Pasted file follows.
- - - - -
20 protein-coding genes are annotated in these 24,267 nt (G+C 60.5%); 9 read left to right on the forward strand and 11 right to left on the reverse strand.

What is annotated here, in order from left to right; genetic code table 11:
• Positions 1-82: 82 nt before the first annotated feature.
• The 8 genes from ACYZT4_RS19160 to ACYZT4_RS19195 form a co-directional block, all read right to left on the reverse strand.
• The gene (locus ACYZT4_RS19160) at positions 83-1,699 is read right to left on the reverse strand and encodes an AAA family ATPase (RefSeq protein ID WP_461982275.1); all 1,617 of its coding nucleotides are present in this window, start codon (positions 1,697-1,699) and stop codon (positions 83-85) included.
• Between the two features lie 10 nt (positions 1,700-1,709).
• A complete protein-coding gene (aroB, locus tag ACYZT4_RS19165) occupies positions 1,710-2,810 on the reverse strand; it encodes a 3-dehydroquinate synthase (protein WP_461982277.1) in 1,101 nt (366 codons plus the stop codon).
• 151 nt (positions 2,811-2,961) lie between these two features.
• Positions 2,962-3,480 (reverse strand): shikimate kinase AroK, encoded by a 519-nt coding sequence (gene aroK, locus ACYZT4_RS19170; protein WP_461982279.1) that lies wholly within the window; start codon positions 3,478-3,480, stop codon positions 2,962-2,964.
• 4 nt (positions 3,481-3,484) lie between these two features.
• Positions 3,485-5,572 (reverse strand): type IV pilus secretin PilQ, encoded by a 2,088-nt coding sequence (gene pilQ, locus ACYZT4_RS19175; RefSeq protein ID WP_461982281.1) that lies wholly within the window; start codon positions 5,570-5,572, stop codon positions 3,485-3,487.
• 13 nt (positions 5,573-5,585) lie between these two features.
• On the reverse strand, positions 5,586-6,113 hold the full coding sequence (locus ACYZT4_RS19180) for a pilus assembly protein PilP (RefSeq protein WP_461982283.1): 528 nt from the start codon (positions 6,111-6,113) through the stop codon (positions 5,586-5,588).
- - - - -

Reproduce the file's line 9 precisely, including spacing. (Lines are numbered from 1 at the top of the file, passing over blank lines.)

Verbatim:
• Positions 2,962-3,480 (reverse strand): shikimate kinase AroK, encoded by a 519-nt coding sequence (gene aroK, locus ACYZT4_RS19170; protein WP_461982279.1) that lies wholly within the window; start codon positions 3,478-3,480, stop codon positions 2,962-2,964.